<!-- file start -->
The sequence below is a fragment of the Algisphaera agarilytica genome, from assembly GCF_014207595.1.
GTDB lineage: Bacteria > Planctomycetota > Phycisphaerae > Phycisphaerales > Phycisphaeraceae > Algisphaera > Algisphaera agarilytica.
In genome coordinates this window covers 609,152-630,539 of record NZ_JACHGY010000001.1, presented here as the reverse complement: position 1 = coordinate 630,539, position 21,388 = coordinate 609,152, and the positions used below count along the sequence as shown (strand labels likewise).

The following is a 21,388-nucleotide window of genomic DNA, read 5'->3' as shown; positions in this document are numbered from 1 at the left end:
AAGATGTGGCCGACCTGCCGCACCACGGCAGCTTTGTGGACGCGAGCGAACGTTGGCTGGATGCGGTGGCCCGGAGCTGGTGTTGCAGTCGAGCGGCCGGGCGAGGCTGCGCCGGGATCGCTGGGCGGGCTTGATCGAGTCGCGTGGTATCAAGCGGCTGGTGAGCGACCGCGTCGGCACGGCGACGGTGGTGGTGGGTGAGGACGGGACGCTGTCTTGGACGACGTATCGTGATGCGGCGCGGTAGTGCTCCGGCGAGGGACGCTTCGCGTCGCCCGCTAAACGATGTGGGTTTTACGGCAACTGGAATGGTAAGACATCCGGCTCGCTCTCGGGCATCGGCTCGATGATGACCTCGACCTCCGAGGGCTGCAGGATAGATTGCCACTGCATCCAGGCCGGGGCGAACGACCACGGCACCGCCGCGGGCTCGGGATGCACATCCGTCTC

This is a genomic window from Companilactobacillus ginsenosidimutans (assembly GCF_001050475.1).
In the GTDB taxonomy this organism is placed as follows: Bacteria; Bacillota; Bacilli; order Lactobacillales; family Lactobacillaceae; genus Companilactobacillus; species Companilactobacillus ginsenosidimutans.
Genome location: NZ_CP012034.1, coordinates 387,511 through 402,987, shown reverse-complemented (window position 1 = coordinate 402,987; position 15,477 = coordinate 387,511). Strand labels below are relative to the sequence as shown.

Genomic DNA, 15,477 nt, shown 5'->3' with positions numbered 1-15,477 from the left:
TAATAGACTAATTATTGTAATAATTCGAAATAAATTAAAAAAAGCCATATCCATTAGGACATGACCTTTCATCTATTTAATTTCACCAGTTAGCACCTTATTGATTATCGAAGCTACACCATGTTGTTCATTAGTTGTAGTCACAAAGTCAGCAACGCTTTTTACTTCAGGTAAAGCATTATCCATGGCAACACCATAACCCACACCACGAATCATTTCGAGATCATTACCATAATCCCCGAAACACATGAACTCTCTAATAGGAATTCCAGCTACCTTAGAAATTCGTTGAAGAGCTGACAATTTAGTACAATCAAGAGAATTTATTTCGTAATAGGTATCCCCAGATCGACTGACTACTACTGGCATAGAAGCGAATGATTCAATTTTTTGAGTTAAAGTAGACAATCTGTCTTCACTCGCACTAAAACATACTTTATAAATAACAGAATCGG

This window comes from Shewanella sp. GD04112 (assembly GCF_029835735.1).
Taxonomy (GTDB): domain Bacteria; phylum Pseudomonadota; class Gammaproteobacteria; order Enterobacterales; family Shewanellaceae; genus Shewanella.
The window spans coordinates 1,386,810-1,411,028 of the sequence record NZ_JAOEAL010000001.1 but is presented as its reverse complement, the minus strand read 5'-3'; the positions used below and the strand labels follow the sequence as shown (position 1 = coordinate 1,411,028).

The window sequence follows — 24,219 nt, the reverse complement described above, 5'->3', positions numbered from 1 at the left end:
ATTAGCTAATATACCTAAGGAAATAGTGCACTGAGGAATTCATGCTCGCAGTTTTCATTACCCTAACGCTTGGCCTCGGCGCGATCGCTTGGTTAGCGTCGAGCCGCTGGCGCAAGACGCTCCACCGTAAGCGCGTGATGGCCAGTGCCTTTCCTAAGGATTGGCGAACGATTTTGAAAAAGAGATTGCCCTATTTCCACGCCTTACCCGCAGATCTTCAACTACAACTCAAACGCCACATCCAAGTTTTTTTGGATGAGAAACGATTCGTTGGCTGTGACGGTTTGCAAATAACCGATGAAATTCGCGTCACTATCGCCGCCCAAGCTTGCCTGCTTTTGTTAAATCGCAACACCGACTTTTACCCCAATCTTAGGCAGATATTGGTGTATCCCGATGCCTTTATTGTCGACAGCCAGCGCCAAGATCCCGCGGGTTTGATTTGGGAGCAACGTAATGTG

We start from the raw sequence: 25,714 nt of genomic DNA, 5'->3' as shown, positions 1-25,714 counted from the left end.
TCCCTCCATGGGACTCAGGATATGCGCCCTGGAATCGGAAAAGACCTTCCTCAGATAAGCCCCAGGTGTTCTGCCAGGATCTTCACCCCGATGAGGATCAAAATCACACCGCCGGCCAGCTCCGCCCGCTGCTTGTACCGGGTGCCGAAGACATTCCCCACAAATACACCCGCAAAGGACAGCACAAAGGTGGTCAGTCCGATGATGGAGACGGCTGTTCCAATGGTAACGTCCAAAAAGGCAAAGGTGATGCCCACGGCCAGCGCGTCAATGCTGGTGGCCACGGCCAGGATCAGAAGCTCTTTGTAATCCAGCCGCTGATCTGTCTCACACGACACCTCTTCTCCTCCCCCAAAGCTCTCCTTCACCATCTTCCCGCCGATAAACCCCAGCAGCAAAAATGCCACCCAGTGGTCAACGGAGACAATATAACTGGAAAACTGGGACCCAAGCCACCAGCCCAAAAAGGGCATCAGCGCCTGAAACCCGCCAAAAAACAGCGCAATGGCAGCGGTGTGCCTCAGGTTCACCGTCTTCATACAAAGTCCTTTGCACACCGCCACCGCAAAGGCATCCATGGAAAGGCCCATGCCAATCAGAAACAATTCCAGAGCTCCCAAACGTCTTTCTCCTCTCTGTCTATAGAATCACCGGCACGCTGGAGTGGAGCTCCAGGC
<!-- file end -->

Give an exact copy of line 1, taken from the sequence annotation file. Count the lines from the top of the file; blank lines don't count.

The sequence below is a fragment of the Algisphaera agarilytica genome, from assembly GCF_014207595.1.